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What is a credit limit?

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Last editedNov 20203 min read

Like it or not, at one point or another, every business has to borrow money to stay afloat. Whether that’s something small like a pay day loan to see you through, or something much larger like a business loan, your credit limit will determine just how much funding you can secure.

Credit limit meaning

Your credit limit is the absolute maximum amount you can borrow from a lender. You should be able to borrow anything below this limit without much trouble, but you will not be able to borrow more.

How is your credit limit determined?

The better your credit score is, the higher your credit limit will be. You credit score considers all of the following criteria:

  • Your income

  • Your history of debt

  • Your history of repayments, particularly those which were late

  • Credit limits you have on cards you already own

  • Company policy

Your credit score, and therefore credit limit, will be lower if you have debt, or if you have a habit of not paying off your debts within a reasonable timeframe. You can still get a business loan on a low credit limit, so a poor credit score doesn’t make it impossible to fund your ventures, but it’s not the most favourable option.

What should be my credit limit?

A good credit limit varies from person to person. An ideal credit limit is one that accommodates your spending needs while still being an amount you can comfortably repay. The benefit of a credit card is that it gives you access to funds you may not have to hand at the point of purchase, but you still need to have them by the time the debt needs to be paid. Generally, you should try not to spend more than 25-30% of your credit limit to give yourself the security of knowing you can repay it.

Does a higher credit limit help?

Yes, and no. Sometimes you may get a call from your bank or lender saying they will be happy to increase your credit limit, or you can request this yourself. Provided you have paid your debts on time and have no debts elsewhere, they might raise your credit limit. It may be a good idea to agree to this, even if you never plan to borrow such a high amount of money.

A high credit limit is a sign that your lender trusts you to repay your debts on time and you have proven yourself to be less of a risk of bad debt. Other lenders will take notice of this, and it may help you secure larger amounts in the future. 

However, a high credit limit can also be a slippery slope. The more you borrow, the more you have to repay and if you fail to make those payments, you’ll only end up damaging your credit score. Do not think a higher limit is an invitation to spend ‘free money’ – every penny you borrow will need to be repaid. So, does a higher credit limit help? Yes, but only if you can pay off your debts.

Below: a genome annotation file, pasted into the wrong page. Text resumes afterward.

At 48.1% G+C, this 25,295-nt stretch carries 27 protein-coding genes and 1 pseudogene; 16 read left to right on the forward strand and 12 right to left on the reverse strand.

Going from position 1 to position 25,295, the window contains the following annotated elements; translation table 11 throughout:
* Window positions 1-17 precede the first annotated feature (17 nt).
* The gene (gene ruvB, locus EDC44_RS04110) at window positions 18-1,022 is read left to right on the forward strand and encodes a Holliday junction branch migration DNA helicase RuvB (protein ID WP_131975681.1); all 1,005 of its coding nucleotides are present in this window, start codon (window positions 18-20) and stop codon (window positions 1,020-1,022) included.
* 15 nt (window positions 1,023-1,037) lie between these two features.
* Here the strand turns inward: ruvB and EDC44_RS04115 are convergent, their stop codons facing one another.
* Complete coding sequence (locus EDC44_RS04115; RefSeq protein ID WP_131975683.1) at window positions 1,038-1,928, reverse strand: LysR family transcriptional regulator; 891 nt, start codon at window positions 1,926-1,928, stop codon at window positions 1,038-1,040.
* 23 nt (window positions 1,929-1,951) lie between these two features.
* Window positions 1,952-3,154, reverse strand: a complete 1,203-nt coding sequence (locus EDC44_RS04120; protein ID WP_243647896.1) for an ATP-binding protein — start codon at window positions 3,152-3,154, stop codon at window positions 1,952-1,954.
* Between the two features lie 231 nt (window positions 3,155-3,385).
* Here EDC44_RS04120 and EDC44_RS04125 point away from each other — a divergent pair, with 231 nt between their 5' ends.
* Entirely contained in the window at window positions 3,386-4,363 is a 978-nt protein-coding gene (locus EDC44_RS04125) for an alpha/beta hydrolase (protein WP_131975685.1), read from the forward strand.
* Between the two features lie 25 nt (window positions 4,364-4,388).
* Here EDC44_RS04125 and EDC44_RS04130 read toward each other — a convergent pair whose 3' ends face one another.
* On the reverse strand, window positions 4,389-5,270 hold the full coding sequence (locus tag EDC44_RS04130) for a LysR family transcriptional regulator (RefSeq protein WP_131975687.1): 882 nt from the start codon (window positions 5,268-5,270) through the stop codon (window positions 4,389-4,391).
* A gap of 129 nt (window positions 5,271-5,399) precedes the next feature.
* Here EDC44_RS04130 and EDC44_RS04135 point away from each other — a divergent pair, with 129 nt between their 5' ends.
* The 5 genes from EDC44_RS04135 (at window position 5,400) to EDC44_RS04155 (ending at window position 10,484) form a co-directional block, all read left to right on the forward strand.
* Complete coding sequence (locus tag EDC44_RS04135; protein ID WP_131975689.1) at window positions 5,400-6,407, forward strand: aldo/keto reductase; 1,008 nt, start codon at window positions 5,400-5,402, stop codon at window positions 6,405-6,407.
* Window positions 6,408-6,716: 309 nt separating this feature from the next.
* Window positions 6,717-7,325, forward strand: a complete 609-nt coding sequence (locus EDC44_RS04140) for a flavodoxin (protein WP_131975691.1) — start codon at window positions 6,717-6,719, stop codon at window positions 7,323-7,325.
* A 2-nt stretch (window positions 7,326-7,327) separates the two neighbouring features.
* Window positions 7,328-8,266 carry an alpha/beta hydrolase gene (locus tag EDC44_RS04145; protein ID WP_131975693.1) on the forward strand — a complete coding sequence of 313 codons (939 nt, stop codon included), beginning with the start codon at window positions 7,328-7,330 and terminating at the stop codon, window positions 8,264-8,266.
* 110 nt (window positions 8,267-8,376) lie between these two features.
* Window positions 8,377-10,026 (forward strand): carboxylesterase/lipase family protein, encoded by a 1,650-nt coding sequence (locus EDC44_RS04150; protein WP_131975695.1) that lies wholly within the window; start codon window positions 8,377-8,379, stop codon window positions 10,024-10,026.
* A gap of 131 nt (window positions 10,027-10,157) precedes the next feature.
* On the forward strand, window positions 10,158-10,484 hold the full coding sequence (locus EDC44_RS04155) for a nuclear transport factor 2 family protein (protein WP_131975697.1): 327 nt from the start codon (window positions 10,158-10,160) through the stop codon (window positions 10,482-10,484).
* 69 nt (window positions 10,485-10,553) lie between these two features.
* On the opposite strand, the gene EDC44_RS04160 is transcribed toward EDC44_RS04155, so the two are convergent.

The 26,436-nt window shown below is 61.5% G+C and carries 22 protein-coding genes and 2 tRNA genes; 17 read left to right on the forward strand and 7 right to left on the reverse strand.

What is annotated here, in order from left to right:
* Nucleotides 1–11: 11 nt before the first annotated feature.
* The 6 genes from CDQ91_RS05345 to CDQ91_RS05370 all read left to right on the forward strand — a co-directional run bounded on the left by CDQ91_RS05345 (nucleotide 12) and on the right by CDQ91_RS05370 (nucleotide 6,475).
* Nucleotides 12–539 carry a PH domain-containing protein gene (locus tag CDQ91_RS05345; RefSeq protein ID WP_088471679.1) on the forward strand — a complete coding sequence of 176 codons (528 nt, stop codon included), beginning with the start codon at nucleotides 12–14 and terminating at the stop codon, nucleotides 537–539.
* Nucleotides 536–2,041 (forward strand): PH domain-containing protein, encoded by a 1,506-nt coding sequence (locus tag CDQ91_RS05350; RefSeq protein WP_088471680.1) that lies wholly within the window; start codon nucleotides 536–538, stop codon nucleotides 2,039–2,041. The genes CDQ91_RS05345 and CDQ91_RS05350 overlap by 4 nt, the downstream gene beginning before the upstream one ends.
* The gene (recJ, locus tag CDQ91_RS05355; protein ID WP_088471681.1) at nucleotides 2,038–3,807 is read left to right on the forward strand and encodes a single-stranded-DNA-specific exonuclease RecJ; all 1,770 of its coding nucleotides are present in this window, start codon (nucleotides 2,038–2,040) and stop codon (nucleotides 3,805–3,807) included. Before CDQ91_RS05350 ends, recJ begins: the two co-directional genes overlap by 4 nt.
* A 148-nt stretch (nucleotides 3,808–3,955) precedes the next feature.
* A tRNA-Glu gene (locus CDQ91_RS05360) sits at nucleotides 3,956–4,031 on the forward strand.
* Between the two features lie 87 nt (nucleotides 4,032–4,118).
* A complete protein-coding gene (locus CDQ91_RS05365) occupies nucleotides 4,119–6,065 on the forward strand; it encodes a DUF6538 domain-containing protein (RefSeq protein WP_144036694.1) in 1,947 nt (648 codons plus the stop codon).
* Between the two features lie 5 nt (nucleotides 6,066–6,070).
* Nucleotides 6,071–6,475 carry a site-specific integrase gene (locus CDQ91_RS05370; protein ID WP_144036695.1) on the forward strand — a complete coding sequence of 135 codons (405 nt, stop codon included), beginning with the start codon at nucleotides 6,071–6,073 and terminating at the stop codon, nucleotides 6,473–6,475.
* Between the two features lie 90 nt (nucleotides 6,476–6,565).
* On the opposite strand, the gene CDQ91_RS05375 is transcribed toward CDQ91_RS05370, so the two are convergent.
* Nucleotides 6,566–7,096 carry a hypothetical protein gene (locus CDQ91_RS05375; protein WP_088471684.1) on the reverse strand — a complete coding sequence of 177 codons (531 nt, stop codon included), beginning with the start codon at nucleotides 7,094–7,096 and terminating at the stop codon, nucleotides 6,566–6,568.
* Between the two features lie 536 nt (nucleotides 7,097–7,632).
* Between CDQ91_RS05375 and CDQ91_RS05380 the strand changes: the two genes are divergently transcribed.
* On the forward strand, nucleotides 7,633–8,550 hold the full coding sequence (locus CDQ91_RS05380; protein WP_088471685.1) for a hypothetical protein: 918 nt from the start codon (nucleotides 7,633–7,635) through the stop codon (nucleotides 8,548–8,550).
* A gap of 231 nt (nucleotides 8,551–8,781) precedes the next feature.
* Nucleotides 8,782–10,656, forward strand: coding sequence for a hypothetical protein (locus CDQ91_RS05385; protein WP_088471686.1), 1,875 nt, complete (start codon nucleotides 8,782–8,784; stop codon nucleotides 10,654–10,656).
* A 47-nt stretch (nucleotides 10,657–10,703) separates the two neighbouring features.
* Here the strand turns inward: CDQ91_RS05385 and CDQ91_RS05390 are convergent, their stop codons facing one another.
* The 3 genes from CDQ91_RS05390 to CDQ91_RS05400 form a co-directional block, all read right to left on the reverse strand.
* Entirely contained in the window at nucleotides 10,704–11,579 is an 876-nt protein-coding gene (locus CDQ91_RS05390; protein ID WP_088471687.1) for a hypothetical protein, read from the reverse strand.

How can I improve my credit limit?

Always pay your debts on time. This is the be-all and end-all for lenders. Can they trust you to repay what they lend you? If yes, you will get much more flexibility with your credit limit. If not, you may be offered much smaller amounts.

Try the following to make sure you always stay on top of your debt:

  • Pay your debts in total every month

When you set up a new credit card, companies will often give you the option to pay a certain amount or even a minimum amount. You should always opt for the third option – to pay off your debt in full. Continuous, timely, full payments mean a better credit limit.

  • Pay debts by Direct Debit where possible

A Direct Debit will help ensure you never miss a payment, as they are taken automatically. You should also take a close look at what direct debits and standing payments you already have, as you may be able to make better savings by consolidating some of them, i.e., dual fuel energy or mobile and internet providers.

  • Use spending alerts

Many banks and card companies allow you to set up spending alerts to let you know when you have reached a certain spending threshold each month. This is a fantastic way to ensure you never spend more than you can afford to repay, so you can set your alert for when a certain percentage of your credit limit is met.

  • Budget

Apps and email alerts are great tools, but in the end, it all comes down to budgeting. Make sure you know what funds you have coming in, what expenses need to be paid, and what you are left with. There is a big difference between ‘need’ and ‘want’ so your priorities need to be aligned. Ideally, all the ‘need’ expenses (energy, internet, mortgage etc.) will be taken by Direct Debit so you eliminate the possibility of late or forgotten payments.

  • Save

Savings are always important and if you have a solid saving plan in place, then you may even be able to take advantage of your full credit limit every now and again. For example, if you need to buy new equipment, it is always safer to do this on a credit card as you have added protection against fraud and the option to start a chargeback or take advantage of other benefits. Your spend may cost far more than you can afford based on income alone, but so long as you have the savings to make up the difference, you can securely make the purchase and pay it off on time.

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